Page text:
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Riverbank History
Mystery Surrounding Jedidiah Smith
Riverbank Museum

There is a mystery surrounding the legendary figure of Jedidiah Smith and whether or not he helped to incite the Indian rebellion lead by Chief Estanislao in the summer of 1828.

Smith was born in 1799 and in his adulthood was a clerk, frontiersman, hunter, trapper, author and cartographer. He explored the Rocky Mountains, the North American West and Southwest during the early 19th century.

At the age of 28, Smith was the first Anglo American to reach the California province by land. He and his men trekked to Mission San Gabriel and received a warm reception, however, when Governor Jose Maria Echeandia heard about Smith’s unauthorized visit, he was suspicious and had him arrested and brought to San Diego. Smith’s men stayed at Mission San Gabriel while he was interrogated. He was told to leave immediately in the same way he had arrived, travelling from mission to mission. Smith traded with a ship in Monterey and eventually met back up with his men.

Instead of obeying Mexican orders, however, Smith and his trappers headed northward through the Great Central Valley looking for beaver pelts and a better way home.

Once Father Duran, who led Mission San Jose found out what Smith was doing, he was very concerned and believed that Smith might have visited the rancherias of the Muquelemnes and the Cosomnes. It was rumored that he was offering the Indians protection if they chose to abandon mission life along with their Christian obligations and die as gentiles.

While travelling up the valley, Smith found the southern Yokuts and used some of the Spanish speaking fugitives from the missions as guides. They informed him of California’s vast river delta and plentiful beaver population. The Indians frequently visited Smith’s camp and supplied him with meat and entertainment in the form of tribal dances. When he found the Stanislaus River, he named it the Appleaminy.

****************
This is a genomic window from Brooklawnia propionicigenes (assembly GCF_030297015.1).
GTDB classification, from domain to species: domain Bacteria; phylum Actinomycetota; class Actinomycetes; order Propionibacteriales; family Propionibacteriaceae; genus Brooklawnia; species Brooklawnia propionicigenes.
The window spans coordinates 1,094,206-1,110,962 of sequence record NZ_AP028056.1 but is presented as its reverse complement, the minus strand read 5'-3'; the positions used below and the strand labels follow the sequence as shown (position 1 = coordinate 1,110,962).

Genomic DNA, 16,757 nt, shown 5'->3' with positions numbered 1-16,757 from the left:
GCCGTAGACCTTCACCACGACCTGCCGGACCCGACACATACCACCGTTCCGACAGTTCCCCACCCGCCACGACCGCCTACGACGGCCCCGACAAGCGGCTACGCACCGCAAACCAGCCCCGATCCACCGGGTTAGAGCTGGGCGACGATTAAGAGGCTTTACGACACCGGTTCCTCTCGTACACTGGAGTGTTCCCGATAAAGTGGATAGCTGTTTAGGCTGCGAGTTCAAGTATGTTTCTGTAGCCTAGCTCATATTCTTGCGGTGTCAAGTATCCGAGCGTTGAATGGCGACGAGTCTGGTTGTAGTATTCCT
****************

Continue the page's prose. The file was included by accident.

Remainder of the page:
At some point, Smith left his men in the Central Valley and attempted to find an escape route by heading up the American River. He had planned to make his way to a camp at Great Salt Lake, but the mountains were unpassable due to snow. After losing his horses, he retraced his steps back to the Muquelemne and Cosomne Indians.

The Mexicans found out about Smith’s activities from Indian informants. John Wilson and Daniel Ferguson, who were members of Smith’s party, had gone to missions Monterey and San Gabriel to replenish their supplies as well and informed Comandante Echeandia Martinez of Smith’s activities. Martinez wrote the governor in May of 1827, specifically blaming the flight of the Indians from the missions on Jedidiah Smith and his men.

Indian testimony confirmed the fears of the churches and the government. The Americans were said to have both guns and knives and were rumored to be busy mapping the interior. The Indians told the Mexicans that Smith had asked about the distance to the missions as well as how far away the coast was. The Indians said that he had also asked about how many soldiers were at each mission and how large the Mexican settlements were. The government took the accounts as evidence that Smith was inciting the Indians to stage a rebellion.

While all of this was taking place, Smith decided to head east up the Stanislaus River Canyon, with two of his men, Silas Gable and Robert Evans in an effort to cross the mountains and arrive at a rendezvous point at the Great Salt Lake. Harrison G. Rogers remained camped along the Stanislaus River with eight other men. While Smith was away the Indian testimony given to the Mexicans was found to be false. Sergeant Francisco Soto was dispatched to the interior to bring in runaways and determine the influence of the foreigners. When he found Smith’s camp he found them to be minding their own business and awaiting Smith’s return.

When Smith returned from the Great Salt Lake, his men told him that the Mexican government was looking for him and he decided to turn himself in to Father Duran and Jose Viader. He received a cold reception and was placed under guard for some months while the missions sought advice from the government.

Smith was eventually allowed to confront his accuser, an Indian by the name of Narciso. In the end Narciso was found to be inciting rebellion and thus he was flogged. Smith was released and sold hides to an American trade ship and eventually made his way back to his men, and leaves California in the summer of 1828. Shortly afterwards Estanislao leads the Indian rebellion against the missions.

So, did Jedidiah incite the rebellion? When the Spanish finally confronted the Indians, they were met with a palisade made out of logs which also had trenches in front and behind. One can question how the Indians had the knowledge and capability to construct such defenses when they had not constructed them before. It is a matter of fact that Estanislao did study Spanish battle techniques at Mission San Jose, so this manner of defense may have been learned here. No one knows for sure. Did Smith supply guns? This is also uncertain. While in jail, Smith presented no evidence to suggest he was involved with the Indians so one can only guess. If there was any complacency in the matter of the Indian rebellion on his part, he never admitted to it. Dead men tell no tales, and Smith’s ghost isn’t talking.